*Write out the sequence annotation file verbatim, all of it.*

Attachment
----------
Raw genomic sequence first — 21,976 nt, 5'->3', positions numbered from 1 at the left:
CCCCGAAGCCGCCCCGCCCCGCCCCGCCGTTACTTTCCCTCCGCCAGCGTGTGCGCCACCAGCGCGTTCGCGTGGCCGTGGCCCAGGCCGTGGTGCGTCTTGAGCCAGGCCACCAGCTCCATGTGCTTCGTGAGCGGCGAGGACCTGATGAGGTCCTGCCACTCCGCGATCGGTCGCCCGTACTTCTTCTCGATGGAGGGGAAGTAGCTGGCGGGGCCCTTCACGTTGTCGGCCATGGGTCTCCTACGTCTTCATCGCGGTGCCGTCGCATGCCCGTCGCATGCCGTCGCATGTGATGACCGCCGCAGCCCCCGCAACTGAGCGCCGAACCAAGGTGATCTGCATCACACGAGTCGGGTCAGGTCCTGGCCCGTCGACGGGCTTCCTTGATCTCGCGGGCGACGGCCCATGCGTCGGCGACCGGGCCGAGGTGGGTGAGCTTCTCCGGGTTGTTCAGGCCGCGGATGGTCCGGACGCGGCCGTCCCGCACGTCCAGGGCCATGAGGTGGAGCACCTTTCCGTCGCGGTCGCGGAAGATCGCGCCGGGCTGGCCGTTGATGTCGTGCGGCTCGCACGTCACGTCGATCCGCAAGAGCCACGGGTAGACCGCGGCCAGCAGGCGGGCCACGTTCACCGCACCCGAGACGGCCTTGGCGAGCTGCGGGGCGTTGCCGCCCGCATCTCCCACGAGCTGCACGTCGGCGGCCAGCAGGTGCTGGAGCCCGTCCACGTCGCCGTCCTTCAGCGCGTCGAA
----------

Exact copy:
Raw genomic sequence first — 21,976 nt, 5'->3', positions numbered from 1 at the left:
CCCCGAAGCCGCCCCGCCCCGCCCCGCCGTTACTTTCCCTCCGCCAGCGTGTGCGCCACCAGCGCGTTCGCGTGGCCGTGGCCCAGGCCGTGGTGCGTCTTGAGCCAGGCCACCAGCTCCATGTGCTTCGTGAGCGGCGAGGACCTGATGAGGTCCTGCCACTCCGCGATCGGTCGCCCGTACTTCTTCTCGATGGAGGGGAAGTAGCTGGCGGGGCCCTTCACGTTGTCGGCCATGGGTCTCCTACGTCTTCATCGCGGTGCCGTCGCATGCCCGTCGCATGCCGTCGCATGTGATGACCGCCGCAGCCCCCGCAACTGAGCGCCGAACCAAGGTGATCTGCATCACACGAGTCGGGTCAGGTCCTGGCCCGTCGACGGGCTTCCTTGATCTCGCGGGCGACGGCCCATGCGTCGGCGACCGGGCCGAGGTGGGTGAGCTTCTCCGGGTTGTTCAGGCCGCGGATGGTCCGGACGCGGCCGTCCCGCACGTCCAGGGCCATGAGGTGGAGCACCTTTCCGTCGCGGTCGCGGAAGATCGCGCCGGGCTGGCCGTTGATGTCGTGCGGCTCGCACGTCACGTCGATCCGCAAGAGCCACGGGTAGACCGCGGCCAGCAGGCGGGCCACGTTCACCGCACCCGAGACGGCCTTGGCGAGCTGCGGGGCGTTGCCGCCCGCATCTCCCACGAGCTGCACGTCGGCGGCCAGCAGGTGCTGGAGCCCGTCCACGTCGCCGTCCTTCAGCGCGTCGAA